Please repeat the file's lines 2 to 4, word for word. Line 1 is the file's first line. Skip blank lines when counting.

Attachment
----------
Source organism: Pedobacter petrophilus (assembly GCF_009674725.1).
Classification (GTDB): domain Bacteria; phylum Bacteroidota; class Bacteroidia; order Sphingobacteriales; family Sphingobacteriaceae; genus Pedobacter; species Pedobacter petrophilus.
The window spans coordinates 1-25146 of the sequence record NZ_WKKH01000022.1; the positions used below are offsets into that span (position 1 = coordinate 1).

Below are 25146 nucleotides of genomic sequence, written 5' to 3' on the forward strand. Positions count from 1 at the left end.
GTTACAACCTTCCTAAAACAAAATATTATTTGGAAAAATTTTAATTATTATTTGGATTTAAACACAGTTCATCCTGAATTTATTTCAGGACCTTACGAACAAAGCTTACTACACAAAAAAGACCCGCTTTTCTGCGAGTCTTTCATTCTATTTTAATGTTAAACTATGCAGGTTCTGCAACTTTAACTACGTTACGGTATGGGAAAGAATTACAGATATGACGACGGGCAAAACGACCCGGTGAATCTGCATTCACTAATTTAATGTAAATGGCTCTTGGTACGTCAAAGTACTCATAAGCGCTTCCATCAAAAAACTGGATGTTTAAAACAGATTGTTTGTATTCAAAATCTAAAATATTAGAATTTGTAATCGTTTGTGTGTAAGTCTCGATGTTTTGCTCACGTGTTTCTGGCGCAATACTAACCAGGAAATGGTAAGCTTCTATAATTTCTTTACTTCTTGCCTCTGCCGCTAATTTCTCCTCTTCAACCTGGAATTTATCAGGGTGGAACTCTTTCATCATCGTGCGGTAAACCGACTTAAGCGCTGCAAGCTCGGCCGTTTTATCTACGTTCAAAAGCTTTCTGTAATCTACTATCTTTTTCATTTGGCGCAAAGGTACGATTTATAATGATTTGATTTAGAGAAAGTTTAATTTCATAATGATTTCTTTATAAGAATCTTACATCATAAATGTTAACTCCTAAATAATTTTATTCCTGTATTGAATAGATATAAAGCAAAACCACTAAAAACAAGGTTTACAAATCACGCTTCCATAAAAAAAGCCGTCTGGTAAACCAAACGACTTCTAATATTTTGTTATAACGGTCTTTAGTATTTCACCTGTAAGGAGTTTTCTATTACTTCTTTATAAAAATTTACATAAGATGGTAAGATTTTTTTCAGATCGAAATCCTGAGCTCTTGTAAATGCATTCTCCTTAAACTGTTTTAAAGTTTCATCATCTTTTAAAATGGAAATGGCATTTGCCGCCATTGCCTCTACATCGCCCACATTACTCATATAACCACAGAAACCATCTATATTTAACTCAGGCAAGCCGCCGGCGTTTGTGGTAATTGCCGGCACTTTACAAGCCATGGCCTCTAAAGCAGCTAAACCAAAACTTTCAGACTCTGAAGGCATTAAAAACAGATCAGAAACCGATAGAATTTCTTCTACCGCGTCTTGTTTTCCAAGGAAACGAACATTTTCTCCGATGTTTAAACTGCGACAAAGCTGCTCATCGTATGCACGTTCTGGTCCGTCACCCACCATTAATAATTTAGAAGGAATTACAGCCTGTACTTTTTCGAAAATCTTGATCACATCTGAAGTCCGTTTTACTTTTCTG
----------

Classification (GTDB): domain Bacteria; phylum Bacteroidota; class Bacteroidia; order Sphingobacteriales; family Sphingobacteriaceae; genus Pedobacter; species Pedobacter petrophilus.
The window spans coordinates 1-25146 of the sequence record NZ_WKKH01000022.1; the positions used below are offsets into that span (position 1 = coordinate 1).

Below are 25146 nucleotides of genomic sequence, written 5' to 3' on the forward strand. Positions count from 1 at the left end.